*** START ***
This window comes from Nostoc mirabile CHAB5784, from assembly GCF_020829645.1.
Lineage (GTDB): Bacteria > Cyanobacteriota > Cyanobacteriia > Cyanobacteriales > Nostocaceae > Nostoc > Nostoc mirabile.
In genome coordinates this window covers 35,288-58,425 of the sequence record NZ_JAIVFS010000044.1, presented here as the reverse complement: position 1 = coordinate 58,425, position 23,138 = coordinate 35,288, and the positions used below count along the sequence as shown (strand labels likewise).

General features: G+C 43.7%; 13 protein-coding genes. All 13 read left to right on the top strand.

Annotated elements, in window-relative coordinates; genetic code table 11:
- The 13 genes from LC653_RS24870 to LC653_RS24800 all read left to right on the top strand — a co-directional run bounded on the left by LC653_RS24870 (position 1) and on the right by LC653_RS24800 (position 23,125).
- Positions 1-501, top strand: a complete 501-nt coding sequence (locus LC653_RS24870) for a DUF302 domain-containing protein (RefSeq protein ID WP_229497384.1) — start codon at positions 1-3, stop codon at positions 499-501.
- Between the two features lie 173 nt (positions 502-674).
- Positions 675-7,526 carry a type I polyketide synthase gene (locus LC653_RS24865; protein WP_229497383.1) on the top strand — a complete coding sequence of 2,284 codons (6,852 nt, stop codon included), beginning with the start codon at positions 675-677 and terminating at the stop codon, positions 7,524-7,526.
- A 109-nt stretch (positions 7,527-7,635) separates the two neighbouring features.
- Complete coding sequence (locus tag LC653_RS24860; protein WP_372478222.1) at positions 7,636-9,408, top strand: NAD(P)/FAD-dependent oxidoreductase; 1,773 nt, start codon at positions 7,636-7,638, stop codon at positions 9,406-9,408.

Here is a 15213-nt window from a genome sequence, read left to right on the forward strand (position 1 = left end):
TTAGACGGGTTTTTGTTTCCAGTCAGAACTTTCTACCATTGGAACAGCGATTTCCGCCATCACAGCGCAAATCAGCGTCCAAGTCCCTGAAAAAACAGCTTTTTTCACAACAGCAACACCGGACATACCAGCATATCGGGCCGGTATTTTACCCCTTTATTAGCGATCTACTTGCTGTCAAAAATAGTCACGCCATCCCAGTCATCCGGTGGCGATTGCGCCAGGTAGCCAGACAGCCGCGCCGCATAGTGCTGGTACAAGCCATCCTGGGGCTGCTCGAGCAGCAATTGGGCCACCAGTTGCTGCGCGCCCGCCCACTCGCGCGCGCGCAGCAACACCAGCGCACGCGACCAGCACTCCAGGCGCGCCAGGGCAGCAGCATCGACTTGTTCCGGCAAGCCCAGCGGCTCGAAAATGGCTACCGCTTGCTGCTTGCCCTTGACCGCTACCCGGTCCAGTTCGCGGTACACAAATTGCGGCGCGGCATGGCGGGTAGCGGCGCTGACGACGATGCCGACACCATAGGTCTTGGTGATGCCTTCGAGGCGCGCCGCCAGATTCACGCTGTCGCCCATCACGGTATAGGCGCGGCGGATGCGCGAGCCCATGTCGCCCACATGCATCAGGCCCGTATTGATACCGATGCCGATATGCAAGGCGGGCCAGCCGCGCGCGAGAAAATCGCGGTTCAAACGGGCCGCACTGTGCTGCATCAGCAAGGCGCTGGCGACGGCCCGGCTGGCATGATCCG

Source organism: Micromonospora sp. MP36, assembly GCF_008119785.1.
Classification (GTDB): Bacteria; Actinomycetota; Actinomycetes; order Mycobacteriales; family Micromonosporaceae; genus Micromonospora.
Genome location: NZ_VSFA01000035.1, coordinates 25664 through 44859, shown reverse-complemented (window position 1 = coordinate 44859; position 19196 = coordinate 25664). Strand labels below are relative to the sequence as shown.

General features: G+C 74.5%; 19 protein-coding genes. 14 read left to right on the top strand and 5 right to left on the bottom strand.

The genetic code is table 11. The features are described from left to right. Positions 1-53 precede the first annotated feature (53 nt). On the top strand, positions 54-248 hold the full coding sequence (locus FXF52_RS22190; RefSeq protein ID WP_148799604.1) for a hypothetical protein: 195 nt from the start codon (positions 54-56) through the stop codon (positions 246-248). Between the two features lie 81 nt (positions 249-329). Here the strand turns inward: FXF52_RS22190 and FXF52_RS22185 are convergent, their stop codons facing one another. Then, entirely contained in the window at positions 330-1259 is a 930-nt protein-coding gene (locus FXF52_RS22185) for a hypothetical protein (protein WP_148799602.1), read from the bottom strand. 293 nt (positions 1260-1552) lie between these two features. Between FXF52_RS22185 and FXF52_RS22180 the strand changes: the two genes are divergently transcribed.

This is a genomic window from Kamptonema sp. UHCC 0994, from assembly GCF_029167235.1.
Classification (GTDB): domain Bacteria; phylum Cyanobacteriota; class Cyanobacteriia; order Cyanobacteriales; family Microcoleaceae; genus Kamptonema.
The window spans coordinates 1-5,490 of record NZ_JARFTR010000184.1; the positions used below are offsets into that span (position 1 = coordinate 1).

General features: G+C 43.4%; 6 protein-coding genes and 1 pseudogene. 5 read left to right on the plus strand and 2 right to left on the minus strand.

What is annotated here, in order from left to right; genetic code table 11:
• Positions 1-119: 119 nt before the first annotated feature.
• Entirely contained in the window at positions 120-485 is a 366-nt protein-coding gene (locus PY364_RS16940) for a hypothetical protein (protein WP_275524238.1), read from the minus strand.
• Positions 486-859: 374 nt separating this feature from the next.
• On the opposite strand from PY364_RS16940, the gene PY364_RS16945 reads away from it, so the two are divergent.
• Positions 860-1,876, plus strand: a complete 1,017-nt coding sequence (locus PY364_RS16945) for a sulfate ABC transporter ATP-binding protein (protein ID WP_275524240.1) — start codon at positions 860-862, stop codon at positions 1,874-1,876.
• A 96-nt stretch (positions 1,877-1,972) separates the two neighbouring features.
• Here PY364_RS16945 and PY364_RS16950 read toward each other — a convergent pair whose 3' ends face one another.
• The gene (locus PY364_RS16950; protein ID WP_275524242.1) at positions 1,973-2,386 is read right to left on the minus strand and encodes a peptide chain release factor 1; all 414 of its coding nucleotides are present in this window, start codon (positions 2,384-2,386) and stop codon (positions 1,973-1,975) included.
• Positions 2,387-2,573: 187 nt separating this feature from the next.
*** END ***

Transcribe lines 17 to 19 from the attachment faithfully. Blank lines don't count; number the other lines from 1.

General features: G+C 74.5%; 19 protein-coding genes. 14 read left to right on the top strand and 5 right to left on the bottom strand.

The genetic code is table 11. The features are described from left to right. Positions 1-53 precede the first annotated feature (53 nt). On the top strand, positions 54-248 hold the full coding sequence (locus FXF52_RS22190; RefSeq protein ID WP_148799604.1) for a hypothetical protein: 195 nt from the start codon (positions 54-56) through the stop codon (positions 246-248). Between the two features lie 81 nt (positions 249-329). Here the strand turns inward: FXF52_RS22190 and FXF52_RS22185 are convergent, their stop codons facing one another. Then, entirely contained in the window at positions 330-1259 is a 930-nt protein-coding gene (locus FXF52_RS22185) for a hypothetical protein (protein WP_148799602.1), read from the bottom strand. 293 nt (positions 1260-1552) lie between these two features. Between FXF52_RS22185 and FXF52_RS22180 the strand changes: the two genes are divergently transcribed.

This is a genomic window from Kamptonema sp. UHCC 0994, from assembly GCF_029167235.1.